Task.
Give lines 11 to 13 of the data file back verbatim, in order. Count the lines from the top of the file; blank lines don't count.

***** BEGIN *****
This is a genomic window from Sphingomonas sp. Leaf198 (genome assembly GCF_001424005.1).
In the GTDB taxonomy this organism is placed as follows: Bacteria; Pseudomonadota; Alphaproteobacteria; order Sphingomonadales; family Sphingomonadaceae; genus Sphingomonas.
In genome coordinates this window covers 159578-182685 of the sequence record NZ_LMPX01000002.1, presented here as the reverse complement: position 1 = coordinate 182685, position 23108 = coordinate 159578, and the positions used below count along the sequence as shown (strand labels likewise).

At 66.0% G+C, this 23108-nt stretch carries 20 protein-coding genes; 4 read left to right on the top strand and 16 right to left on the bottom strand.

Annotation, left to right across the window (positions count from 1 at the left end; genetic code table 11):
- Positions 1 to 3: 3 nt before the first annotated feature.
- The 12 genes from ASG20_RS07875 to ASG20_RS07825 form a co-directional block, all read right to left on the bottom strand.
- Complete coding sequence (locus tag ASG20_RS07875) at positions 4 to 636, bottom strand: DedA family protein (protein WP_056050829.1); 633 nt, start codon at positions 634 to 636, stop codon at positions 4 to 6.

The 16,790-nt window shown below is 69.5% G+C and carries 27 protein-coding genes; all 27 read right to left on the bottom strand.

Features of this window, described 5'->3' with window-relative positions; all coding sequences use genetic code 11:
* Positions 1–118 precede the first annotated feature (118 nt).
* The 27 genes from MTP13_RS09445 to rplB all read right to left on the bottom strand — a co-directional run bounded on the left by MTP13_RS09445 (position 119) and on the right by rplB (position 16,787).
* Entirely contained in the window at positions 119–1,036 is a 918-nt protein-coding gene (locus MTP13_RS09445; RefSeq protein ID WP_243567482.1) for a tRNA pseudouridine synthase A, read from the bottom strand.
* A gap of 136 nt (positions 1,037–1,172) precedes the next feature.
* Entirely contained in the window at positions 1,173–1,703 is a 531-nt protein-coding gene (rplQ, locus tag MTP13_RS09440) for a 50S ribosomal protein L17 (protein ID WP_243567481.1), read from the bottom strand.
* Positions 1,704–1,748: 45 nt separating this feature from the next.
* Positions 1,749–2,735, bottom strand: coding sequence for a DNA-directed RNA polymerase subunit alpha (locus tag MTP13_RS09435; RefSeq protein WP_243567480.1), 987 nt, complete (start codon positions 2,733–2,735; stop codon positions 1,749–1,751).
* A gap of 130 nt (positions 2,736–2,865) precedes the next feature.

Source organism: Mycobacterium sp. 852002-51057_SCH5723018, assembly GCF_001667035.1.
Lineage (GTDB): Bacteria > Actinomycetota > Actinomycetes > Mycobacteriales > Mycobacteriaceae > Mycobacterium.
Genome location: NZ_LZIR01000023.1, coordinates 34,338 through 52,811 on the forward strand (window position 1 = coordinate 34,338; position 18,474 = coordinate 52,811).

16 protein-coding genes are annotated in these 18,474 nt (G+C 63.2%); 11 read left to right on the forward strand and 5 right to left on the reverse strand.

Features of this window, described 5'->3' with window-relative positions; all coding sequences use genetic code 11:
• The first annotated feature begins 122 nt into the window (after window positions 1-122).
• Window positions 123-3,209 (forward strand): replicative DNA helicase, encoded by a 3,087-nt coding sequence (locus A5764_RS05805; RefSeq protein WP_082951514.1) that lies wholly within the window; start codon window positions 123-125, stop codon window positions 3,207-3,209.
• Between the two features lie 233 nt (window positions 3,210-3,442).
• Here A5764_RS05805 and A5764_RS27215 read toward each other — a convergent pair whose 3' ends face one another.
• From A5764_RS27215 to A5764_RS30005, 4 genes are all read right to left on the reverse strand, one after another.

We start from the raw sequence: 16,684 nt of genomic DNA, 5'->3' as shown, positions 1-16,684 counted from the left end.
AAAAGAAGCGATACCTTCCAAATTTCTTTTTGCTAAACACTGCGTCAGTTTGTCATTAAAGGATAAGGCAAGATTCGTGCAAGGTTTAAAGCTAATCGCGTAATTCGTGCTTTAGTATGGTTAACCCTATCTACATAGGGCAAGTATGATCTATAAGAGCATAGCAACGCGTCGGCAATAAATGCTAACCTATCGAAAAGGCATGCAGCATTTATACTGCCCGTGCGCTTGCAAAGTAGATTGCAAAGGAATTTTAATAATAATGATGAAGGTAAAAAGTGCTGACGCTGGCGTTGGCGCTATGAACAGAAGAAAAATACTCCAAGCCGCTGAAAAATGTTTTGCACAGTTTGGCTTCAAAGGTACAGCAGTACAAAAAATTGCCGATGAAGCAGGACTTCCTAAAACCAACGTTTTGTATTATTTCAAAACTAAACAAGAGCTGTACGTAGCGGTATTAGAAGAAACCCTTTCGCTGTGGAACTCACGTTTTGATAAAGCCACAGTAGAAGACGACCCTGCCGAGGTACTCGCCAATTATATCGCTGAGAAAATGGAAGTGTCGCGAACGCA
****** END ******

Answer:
* Positions 1–118 precede the first annotated feature (118 nt).
* The 27 genes from MTP13_RS09445 to rplB all read right to left on the bottom strand — a co-directional run bounded on the left by MTP13_RS09445 (position 119) and on the right by rplB (position 16,787).
* Entirely contained in the window at positions 119–1,036 is a 918-nt protein-coding gene (locus MTP13_RS09445; RefSeq protein ID WP_243567482.1) for a tRNA pseudouridine synthase A, read from the bottom strand.